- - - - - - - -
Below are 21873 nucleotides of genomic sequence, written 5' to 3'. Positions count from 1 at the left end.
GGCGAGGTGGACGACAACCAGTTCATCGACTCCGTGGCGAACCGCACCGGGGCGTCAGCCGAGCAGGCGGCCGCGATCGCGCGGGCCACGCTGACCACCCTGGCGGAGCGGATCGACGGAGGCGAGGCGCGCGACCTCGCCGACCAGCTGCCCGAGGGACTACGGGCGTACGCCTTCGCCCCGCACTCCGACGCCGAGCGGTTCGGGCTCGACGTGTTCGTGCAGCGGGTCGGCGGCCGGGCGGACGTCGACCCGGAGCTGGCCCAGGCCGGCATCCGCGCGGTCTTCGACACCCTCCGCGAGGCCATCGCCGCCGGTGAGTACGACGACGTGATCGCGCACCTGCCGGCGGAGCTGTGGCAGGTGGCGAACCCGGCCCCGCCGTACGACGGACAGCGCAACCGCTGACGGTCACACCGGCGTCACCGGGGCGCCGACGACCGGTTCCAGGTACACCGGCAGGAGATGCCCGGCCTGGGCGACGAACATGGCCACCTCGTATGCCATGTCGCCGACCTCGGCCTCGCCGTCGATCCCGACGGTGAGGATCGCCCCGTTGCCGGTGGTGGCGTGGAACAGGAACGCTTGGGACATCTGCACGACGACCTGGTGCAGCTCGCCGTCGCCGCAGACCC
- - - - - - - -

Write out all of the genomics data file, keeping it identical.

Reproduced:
Below are 21873 nucleotides of genomic sequence, written 5' to 3'. Positions count from 1 at the left end.
GGCGAGGTGGACGACAACCAGTTCATCGACTCCGTGGCGAACCGCACCGGGGCGTCAGCCGAGCAGGCGGCCGCGATCGCGCGGGCCACGCTGACCACCCTGGCGGAGCGGATCGACGGAGGCGAGGCGCGCGACCTCGCCGACCAGCTGCCCGAGGGACTACGGGCGTACGCCTTCGCCCCGCACTCCGACGCCGAGCGGTTCGGGCTCGACGTGTTCGTGCAGCGGGTCGGCGGCCGGGCGGACGTCGACCCGGAGCTGGCCCAGGCCGGCATCCGCGCGGTCTTCGACACCCTCCGCGAGGCCATCGCCGCCGGTGAGTACGACGACGTGATCGCGCACCTGCCGGCGGAGCTGTGGCAGGTGGCGAACCCGGCCCCGCCGTACGACGGACAGCGCAACCGCTGACGGTCACACCGGCGTCACCGGGGCGCCGACGACCGGTTCCAGGTACACCGGCAGGAGATGCCCGGCCTGGGCGACGAACATGGCCACCTCGTATGCCATGTCGCCGACCTCGGCCTCGCCGTCGATCCCGACGGTGAGGATCGCCCCGTTGCCGGTGGTGGCGTGGAACAGGAACGCTTGGGACATCTGCACGACGACCTGGTGCAGCTCGCCGTCGCCGCAGACCC